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notes from a small vicar
from a parish
in Liverpool, UK
Tuesday, February 07, 2006It's a long way off, but...
It's a long way off, but inside it
There are quite different things going on:
Festivals at which the poor man
Is king and the consumptive is
Healed: mirrors in which the blind look
At themselves and love looks at them
Back: and industry is for mending
The bent bones and the minds fractured
By life. It's a long way off, but to get
There takes no time and admission,
Is free, if you will purge yourself
Of desire and present yourself with
Your need only and the simple offering
Of your faith, green as a leaf
We heard these wonderful words read, in English, at Dafydd's mostly Welsh-spoken funeral in Bangor Cathedral today.
Dafydd, BBC man, discoverer of Aled Jones; Dafydd, church-man, friend and inspiration to hundreds of young people in the many youth worker roles he has played through the years; Dafydd, more recently better-known in the principality for his fundraising and profile-raising work with prostrate cancer, which has claimed him so young; Dafydd, who only last month, in a deeply moving ceremony in Llanbedgrog, was welcomed as a full member into the Iona Community, which he has served so well and been a friend of for many years.
That's why I was there today, because I know Dafydd from his days running The Mac, days in which I was made welcome by his hospitality, amused and stimulated by his conversation, given insight into leadership by his vigorous, maverick, stirring style, and where we found common ground celebrating the Liverpool-Welshness of us both in a place where the abused term 'Celtic Christianity' meant (and still means) something current, something urgent, something gritty, something urban.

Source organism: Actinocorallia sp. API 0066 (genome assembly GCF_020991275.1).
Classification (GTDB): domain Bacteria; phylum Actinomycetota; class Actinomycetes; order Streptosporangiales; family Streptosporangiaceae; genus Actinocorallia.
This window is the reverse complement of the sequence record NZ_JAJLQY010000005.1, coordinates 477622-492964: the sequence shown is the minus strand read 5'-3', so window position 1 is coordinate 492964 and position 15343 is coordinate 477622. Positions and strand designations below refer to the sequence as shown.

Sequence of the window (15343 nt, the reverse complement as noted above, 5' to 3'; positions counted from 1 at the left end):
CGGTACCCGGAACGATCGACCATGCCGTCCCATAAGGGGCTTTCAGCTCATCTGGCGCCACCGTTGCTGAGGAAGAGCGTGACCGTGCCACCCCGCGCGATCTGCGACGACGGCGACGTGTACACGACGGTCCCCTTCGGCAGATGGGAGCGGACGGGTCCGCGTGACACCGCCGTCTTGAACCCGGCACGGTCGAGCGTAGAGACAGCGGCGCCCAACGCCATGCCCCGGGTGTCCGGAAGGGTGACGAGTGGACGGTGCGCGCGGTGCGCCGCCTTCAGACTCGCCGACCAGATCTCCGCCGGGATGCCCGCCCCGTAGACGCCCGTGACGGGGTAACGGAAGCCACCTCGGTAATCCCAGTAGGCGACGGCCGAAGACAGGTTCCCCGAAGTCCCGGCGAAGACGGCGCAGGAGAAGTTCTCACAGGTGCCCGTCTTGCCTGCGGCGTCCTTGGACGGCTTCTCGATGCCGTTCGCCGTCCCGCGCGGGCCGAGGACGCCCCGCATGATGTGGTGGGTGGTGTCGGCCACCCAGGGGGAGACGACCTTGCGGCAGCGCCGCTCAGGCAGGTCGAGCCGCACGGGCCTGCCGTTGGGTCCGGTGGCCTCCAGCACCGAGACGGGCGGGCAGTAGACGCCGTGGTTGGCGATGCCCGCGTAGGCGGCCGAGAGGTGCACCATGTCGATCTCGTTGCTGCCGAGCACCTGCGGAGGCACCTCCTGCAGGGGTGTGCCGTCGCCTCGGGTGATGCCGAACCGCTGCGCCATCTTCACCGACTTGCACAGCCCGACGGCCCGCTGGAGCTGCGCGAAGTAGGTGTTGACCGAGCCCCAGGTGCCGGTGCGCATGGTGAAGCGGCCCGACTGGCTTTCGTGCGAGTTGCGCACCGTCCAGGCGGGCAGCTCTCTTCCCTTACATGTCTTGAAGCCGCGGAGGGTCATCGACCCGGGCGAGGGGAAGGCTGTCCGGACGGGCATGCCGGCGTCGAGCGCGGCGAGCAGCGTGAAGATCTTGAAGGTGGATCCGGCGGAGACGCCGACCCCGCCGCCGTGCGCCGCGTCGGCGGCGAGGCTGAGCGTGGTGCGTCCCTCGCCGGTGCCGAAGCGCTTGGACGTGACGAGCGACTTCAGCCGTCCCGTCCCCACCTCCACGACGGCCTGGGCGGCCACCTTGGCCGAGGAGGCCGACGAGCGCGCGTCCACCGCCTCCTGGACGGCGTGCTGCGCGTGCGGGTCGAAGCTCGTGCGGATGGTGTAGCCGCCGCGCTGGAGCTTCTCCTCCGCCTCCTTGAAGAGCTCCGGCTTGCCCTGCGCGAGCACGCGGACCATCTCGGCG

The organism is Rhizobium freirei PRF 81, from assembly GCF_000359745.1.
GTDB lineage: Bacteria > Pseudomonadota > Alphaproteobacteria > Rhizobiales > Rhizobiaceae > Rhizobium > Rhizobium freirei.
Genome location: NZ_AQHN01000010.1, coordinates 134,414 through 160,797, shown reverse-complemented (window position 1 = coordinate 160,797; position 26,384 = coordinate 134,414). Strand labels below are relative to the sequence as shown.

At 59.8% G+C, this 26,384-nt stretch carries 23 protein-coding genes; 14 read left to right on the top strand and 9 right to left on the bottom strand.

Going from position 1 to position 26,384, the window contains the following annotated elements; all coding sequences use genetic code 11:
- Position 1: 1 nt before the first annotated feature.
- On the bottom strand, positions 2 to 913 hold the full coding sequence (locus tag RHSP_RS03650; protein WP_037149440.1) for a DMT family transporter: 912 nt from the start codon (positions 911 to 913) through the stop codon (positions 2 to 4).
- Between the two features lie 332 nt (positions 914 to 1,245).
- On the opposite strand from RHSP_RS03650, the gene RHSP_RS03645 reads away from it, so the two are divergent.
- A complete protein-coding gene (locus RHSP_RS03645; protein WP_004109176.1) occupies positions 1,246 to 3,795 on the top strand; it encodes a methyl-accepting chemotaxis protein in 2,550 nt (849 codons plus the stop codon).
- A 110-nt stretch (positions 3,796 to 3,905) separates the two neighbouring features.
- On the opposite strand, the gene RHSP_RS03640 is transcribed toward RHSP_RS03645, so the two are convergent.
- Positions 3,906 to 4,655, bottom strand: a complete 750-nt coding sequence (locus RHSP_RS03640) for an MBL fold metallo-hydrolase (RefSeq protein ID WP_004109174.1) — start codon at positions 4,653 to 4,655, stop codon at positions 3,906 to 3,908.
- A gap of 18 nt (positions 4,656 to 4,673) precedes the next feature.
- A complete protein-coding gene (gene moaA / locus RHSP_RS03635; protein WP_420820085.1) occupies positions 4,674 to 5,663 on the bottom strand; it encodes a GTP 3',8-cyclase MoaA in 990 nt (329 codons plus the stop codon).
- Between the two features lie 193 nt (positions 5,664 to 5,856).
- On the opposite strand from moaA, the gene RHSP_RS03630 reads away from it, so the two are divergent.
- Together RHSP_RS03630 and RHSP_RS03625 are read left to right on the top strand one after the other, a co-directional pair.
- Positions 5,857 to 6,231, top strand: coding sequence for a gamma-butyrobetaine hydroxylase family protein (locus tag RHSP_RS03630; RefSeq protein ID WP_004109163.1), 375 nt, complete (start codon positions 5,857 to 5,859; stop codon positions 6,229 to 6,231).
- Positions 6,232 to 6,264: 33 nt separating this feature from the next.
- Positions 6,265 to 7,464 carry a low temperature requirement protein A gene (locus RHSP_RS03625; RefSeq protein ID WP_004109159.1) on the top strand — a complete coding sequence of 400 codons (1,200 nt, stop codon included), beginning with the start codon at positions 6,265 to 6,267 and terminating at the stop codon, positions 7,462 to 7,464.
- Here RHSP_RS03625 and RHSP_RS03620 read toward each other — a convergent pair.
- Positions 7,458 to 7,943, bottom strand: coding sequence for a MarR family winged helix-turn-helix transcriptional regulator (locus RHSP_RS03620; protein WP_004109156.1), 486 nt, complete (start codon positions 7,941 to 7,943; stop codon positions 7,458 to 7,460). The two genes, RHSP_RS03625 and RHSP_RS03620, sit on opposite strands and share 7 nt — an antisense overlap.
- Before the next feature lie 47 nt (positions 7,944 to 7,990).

The cathedral was full today for a celebration of Dafydd's life, which must have meant 300-plus people. It was a service tense with bilingualism: mostly in Welsh, those of us lacking the keys to the language of heaven had to guess at the content of the many tributes. But it was clear from the sparkles in peoples eyes and the ripples of fond recognition and laughter that the spirit of a distinctive man was present, and being affirmed, in an otherwise cold, dreary place.
It's a long way off, but...
In his 52 years Dafydd influenced the cultural life of more than one small nation, and better still, made a positive difference to hundreds of individuals. Not without struggling, falling-out and fighting; not without deep pain, nevertheless he did his best to look out for the Kingdom, and brought alive the meaning in the but.
[Read Tom Allen's tribute to Dafydd here]